For today’s episode, we are going to dive into six problems that Invictus Capital solves for investors.
If you are a passive investor and you have a problem. My guess is it will revolve around one of these six things that we will go over in this episode.
The audible version Passive Investing Made Simple: How to Create Wealth and Passive Income through Apartment Syndications is LIVE!!
[00:01 – 08:03] Bad Investing Advice: A Good Investment Is Always Going to Have High Return And Low Risk
[08:04 – 10:10] Problem #1: Returns
[10:11 – 13:40] Problem #2: Mitigating Risk
[13:41 – 16:48} Problem #3: Taxes
[16:49 – 20:39} Problem #4: Diversification
[20:40 – 23:36} Problem #5: Time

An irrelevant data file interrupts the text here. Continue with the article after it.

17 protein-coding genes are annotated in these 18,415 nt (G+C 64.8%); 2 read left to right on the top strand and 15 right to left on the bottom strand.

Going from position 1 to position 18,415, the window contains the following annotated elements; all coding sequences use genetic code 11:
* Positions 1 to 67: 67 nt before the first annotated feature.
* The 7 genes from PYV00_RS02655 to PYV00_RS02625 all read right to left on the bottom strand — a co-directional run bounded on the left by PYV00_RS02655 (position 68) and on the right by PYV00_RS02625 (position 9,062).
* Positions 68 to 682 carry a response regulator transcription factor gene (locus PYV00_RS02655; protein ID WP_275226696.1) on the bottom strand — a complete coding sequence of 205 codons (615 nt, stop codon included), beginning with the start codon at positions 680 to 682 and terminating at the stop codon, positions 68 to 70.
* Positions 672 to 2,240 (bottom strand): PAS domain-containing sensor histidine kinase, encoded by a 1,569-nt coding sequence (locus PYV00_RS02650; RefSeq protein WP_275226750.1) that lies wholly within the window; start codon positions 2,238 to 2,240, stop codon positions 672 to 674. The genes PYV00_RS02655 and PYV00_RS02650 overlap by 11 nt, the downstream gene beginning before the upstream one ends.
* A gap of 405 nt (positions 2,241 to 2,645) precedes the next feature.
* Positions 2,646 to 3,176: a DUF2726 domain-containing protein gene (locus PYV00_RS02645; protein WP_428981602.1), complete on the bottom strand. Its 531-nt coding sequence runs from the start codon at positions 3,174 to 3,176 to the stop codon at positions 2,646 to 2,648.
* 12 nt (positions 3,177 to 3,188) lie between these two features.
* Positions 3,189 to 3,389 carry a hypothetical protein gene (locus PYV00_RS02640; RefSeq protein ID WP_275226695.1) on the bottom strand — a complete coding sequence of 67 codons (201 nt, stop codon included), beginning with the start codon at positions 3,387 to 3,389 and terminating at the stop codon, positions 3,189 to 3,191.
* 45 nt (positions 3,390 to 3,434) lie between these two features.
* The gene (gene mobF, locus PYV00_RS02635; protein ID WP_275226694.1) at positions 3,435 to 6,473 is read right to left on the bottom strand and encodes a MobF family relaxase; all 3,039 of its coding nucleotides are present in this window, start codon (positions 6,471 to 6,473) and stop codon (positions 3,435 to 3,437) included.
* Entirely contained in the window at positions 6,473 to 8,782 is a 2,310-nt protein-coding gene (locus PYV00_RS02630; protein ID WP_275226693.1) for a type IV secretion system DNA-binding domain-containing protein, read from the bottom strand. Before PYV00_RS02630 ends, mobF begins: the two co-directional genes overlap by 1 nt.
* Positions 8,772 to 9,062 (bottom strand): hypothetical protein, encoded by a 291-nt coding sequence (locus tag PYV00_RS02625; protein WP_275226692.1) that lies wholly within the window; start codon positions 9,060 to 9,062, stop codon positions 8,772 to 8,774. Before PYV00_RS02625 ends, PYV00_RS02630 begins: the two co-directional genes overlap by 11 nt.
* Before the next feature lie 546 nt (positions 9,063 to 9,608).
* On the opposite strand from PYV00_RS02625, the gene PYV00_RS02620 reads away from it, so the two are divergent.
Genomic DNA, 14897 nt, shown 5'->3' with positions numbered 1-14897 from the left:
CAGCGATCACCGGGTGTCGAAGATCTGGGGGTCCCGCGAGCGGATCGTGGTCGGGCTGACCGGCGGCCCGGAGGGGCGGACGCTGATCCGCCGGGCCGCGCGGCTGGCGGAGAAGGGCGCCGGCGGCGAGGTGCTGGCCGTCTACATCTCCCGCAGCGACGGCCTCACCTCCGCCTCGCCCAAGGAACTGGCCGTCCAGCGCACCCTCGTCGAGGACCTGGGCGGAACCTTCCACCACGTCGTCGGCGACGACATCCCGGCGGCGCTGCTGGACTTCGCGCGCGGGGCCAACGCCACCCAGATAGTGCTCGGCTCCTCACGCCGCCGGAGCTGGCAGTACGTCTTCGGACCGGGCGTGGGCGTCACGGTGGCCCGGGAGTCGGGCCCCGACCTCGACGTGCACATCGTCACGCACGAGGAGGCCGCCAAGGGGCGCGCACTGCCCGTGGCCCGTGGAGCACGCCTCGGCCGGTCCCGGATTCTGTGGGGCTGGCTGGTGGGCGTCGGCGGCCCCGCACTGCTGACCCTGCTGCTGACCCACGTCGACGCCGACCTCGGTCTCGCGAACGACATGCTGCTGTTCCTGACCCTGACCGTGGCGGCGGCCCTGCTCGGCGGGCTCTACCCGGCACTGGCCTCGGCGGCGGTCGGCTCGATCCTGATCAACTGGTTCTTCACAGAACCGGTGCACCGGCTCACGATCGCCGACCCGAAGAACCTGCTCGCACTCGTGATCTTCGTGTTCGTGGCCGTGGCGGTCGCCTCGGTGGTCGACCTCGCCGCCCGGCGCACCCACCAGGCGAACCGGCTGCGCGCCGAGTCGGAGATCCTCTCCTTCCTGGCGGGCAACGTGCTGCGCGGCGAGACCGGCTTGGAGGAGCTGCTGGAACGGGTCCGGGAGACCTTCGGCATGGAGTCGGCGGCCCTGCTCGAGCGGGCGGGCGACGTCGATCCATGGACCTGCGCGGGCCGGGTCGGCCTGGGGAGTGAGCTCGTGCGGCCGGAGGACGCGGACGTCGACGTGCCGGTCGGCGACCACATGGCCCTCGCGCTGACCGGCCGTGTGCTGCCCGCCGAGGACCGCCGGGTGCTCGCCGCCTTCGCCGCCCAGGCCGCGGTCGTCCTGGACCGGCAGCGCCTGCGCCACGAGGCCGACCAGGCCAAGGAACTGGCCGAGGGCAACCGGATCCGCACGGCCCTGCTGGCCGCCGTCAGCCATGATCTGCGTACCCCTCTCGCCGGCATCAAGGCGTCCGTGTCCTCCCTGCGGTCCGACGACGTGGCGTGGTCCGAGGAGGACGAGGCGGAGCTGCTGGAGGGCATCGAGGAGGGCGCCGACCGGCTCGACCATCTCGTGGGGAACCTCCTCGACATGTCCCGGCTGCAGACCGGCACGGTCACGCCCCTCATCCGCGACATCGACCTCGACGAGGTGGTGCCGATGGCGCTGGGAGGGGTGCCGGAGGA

[23:37 – 29:38} Problem #6: Windfall
[29:39 – 36:16] Closing With Book Recommendation
Real estate is like a big ocean tanker, whereas the stock market’s much more like a nimble speedboat out there on the waves.Anthony Vicino
I mean, at the end of the day, what’s money but if not a tool. A tool for ideally buying back your time and living life on your terms.Anthony Vicino
If people are invested in things that don’t have any kind of cash flow or any kind of income stream, that’s the problem, right? You’re betting entirely on the appreciation of the asset and you don’t get paid to wait.Dan Krueger
You’re investing in something that is a basic human need and that is very unlikely to go out of style in the next couple of years.Dan Krueger
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6 Problems We Solve For Investors